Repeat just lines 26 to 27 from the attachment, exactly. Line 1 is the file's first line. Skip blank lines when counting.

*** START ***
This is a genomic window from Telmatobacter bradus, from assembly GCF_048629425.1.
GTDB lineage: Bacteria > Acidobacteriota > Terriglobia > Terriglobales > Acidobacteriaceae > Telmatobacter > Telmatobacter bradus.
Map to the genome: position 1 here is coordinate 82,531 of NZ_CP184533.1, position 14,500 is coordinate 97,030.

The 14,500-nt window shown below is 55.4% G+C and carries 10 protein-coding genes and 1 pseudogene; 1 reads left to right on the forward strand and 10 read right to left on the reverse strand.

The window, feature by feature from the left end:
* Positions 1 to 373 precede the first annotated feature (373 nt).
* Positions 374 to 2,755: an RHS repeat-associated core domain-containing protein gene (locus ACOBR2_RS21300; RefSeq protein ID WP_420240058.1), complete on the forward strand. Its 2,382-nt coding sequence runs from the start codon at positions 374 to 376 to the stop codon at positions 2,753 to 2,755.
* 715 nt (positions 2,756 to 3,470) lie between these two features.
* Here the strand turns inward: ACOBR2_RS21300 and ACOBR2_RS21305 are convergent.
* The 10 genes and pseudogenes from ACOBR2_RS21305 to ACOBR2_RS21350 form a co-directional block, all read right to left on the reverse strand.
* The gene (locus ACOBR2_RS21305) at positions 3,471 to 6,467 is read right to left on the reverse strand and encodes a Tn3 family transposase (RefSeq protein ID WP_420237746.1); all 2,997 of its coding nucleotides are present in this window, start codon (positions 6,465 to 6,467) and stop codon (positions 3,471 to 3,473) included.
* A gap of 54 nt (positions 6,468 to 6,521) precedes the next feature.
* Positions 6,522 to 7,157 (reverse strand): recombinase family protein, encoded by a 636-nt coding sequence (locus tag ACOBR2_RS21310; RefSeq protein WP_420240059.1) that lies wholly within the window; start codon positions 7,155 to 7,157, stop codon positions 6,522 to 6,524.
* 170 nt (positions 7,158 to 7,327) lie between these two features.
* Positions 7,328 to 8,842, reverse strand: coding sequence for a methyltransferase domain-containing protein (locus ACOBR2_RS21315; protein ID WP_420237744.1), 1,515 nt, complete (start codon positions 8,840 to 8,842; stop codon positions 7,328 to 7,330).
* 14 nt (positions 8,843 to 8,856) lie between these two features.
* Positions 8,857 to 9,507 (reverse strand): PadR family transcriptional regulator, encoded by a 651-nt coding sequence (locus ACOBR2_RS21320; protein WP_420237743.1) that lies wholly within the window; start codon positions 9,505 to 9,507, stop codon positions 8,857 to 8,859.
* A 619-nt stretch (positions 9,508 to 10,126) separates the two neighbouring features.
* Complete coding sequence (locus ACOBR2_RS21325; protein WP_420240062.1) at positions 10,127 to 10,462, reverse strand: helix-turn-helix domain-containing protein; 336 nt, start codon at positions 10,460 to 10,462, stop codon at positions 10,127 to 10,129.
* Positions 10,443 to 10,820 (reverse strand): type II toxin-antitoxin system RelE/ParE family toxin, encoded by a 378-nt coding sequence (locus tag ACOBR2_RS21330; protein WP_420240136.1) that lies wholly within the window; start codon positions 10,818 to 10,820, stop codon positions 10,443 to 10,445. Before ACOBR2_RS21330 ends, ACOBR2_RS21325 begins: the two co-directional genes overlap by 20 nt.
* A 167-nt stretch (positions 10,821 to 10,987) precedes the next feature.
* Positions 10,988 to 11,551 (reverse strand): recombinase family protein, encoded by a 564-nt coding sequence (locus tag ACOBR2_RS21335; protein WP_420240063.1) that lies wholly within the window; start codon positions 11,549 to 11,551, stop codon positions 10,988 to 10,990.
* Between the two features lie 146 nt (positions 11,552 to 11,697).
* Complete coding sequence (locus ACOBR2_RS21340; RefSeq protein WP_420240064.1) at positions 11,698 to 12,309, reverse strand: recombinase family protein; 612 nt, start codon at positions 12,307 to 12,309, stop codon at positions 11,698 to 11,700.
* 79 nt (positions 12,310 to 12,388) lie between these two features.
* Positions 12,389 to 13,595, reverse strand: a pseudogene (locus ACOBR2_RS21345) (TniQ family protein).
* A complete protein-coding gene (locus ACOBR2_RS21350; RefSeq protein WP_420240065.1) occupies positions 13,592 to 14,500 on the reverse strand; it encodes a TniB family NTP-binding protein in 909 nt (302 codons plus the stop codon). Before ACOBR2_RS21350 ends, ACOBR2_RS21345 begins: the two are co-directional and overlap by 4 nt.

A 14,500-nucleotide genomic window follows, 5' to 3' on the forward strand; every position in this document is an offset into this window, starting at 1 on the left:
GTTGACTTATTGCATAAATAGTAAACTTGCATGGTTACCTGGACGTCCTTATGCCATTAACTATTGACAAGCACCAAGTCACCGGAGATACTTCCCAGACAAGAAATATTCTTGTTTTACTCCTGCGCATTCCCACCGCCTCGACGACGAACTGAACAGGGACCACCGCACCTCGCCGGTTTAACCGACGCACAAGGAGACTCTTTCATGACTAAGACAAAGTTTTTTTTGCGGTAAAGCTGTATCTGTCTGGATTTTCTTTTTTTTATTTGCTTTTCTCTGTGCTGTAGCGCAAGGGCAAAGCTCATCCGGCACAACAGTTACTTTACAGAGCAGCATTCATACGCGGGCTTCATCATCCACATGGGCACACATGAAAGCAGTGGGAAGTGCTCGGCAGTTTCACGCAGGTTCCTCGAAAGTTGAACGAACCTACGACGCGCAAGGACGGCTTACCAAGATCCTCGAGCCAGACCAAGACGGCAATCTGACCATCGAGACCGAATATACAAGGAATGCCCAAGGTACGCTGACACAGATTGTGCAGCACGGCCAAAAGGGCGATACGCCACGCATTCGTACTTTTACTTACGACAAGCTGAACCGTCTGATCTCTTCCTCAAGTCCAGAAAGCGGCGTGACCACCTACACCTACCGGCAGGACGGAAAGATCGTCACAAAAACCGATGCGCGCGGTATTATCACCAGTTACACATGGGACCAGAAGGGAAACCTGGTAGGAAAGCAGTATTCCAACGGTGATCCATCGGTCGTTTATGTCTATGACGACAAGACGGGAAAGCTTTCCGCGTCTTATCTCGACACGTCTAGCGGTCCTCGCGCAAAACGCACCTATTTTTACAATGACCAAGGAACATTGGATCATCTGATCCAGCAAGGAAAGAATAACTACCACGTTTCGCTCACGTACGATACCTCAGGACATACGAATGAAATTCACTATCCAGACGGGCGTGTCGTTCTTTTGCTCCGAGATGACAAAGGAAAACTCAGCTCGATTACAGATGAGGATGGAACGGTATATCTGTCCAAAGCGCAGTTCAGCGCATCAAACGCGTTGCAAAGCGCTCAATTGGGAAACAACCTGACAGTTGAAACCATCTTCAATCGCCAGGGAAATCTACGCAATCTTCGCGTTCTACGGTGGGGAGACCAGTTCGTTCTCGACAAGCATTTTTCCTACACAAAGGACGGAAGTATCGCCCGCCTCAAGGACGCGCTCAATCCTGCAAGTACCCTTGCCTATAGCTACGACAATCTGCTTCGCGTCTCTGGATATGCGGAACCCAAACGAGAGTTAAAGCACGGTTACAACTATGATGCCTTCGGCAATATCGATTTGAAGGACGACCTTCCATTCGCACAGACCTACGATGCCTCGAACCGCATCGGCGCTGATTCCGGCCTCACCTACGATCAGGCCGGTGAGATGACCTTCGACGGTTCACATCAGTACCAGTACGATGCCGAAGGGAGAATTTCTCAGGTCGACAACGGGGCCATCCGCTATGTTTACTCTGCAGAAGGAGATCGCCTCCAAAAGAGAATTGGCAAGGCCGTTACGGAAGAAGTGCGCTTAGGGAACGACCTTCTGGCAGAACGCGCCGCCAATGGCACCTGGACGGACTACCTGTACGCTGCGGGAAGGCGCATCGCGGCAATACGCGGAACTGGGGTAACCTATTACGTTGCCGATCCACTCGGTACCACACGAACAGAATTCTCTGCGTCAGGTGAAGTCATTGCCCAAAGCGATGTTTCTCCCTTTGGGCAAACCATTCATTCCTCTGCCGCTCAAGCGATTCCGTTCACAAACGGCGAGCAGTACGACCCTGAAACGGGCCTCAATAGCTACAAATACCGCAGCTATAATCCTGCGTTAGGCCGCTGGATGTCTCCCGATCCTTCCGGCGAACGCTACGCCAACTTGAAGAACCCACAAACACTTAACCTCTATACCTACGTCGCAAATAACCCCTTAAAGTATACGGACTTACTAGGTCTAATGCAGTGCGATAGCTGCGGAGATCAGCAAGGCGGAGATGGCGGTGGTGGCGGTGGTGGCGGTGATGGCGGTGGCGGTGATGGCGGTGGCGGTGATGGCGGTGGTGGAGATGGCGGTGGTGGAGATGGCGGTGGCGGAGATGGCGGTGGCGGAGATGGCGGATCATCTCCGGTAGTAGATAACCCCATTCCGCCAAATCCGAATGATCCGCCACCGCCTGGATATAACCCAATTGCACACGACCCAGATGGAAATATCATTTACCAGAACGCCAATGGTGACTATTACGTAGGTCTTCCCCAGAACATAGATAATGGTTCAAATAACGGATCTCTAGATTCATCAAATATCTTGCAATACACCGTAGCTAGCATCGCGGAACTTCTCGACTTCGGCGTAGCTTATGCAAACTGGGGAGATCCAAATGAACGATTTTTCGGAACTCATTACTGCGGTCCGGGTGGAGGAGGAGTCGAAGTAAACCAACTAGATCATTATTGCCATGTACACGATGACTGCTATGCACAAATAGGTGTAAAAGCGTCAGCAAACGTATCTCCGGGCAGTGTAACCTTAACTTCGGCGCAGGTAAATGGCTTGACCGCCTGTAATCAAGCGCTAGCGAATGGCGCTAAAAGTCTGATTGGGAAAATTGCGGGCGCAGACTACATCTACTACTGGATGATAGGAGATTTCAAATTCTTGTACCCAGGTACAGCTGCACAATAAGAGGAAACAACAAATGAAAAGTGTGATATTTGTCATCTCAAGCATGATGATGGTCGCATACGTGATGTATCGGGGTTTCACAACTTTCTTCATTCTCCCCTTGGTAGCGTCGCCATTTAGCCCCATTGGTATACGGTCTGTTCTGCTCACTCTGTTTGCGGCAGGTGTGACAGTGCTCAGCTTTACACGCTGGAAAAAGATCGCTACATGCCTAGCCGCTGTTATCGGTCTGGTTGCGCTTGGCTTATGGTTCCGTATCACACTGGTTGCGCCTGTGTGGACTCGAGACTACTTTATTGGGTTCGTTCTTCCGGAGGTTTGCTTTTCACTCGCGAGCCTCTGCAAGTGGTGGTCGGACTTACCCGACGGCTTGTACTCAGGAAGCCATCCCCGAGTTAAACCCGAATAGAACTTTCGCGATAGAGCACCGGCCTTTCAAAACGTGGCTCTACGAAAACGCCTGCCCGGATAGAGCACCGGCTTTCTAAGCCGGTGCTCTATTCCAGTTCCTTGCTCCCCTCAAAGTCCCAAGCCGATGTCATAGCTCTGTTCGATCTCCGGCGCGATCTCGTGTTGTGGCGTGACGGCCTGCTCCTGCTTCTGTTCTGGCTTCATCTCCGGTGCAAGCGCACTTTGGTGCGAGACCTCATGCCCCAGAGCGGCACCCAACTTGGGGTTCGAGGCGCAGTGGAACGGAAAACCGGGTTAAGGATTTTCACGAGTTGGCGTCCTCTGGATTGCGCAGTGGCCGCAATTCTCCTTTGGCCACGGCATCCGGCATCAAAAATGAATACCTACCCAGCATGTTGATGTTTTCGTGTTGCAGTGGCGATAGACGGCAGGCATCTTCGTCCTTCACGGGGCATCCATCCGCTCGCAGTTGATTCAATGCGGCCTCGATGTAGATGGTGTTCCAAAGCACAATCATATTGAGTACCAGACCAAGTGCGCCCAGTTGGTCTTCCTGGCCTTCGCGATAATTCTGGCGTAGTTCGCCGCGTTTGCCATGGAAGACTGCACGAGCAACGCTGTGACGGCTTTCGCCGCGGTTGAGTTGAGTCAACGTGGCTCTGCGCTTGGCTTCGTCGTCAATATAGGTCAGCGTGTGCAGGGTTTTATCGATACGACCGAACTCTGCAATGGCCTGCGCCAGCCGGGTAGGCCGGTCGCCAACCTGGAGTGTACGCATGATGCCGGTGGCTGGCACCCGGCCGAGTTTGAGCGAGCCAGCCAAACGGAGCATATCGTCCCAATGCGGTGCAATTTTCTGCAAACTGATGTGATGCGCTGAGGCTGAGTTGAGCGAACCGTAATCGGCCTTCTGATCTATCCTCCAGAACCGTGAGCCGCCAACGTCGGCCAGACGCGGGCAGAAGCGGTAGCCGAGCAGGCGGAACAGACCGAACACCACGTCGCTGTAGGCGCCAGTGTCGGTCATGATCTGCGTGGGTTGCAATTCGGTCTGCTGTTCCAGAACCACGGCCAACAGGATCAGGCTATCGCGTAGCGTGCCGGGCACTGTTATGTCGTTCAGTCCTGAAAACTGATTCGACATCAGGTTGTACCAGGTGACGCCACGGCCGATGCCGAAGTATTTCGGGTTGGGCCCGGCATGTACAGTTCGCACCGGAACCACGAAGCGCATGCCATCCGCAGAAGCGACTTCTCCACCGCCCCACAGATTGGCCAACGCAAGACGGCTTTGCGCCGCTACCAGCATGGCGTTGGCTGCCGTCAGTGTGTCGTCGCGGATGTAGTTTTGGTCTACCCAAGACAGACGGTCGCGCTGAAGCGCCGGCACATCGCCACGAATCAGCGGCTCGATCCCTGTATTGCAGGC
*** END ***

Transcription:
* Positions 12,389 to 13,595, reverse strand: a pseudogene (locus ACOBR2_RS21345) (TniQ family protein).
* A complete protein-coding gene (locus ACOBR2_RS21350; RefSeq protein WP_420240065.1) occupies positions 13,592 to 14,500 on the reverse strand; it encodes a TniB family NTP-binding protein in 909 nt (302 codons plus the stop codon). Before ACOBR2_RS21350 ends, ACOBR2_RS21345 begins: the two are co-directional and overlap by 4 nt.